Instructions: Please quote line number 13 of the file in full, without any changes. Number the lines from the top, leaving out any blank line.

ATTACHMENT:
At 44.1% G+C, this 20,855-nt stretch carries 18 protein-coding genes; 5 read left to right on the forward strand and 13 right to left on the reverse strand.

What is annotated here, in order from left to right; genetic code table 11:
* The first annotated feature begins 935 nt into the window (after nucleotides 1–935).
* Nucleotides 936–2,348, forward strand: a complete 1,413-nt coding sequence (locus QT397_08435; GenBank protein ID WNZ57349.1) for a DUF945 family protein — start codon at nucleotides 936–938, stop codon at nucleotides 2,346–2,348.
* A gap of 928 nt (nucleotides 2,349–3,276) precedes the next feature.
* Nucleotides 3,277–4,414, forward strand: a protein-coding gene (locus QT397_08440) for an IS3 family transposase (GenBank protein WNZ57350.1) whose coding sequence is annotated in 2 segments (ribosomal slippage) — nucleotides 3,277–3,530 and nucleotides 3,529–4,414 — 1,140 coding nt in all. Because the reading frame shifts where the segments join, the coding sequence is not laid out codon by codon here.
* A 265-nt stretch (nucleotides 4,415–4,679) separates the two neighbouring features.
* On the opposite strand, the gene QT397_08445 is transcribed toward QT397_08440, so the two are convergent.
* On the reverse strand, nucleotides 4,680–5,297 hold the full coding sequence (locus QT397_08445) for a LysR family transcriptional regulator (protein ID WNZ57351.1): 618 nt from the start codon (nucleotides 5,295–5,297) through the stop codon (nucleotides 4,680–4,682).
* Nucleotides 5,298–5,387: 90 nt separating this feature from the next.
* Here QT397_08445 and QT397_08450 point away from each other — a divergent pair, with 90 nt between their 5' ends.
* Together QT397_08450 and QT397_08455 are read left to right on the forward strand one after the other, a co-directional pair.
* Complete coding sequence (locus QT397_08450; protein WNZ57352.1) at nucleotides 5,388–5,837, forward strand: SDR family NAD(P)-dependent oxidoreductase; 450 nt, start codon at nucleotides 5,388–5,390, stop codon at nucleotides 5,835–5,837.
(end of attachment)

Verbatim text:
* Complete coding sequence (locus QT397_08450; protein WNZ57352.1) at nucleotides 5,388–5,837, forward strand: SDR family NAD(P)-dependent oxidoreductase; 450 nt, start codon at nucleotides 5,388–5,390, stop codon at nucleotides 5,835–5,837.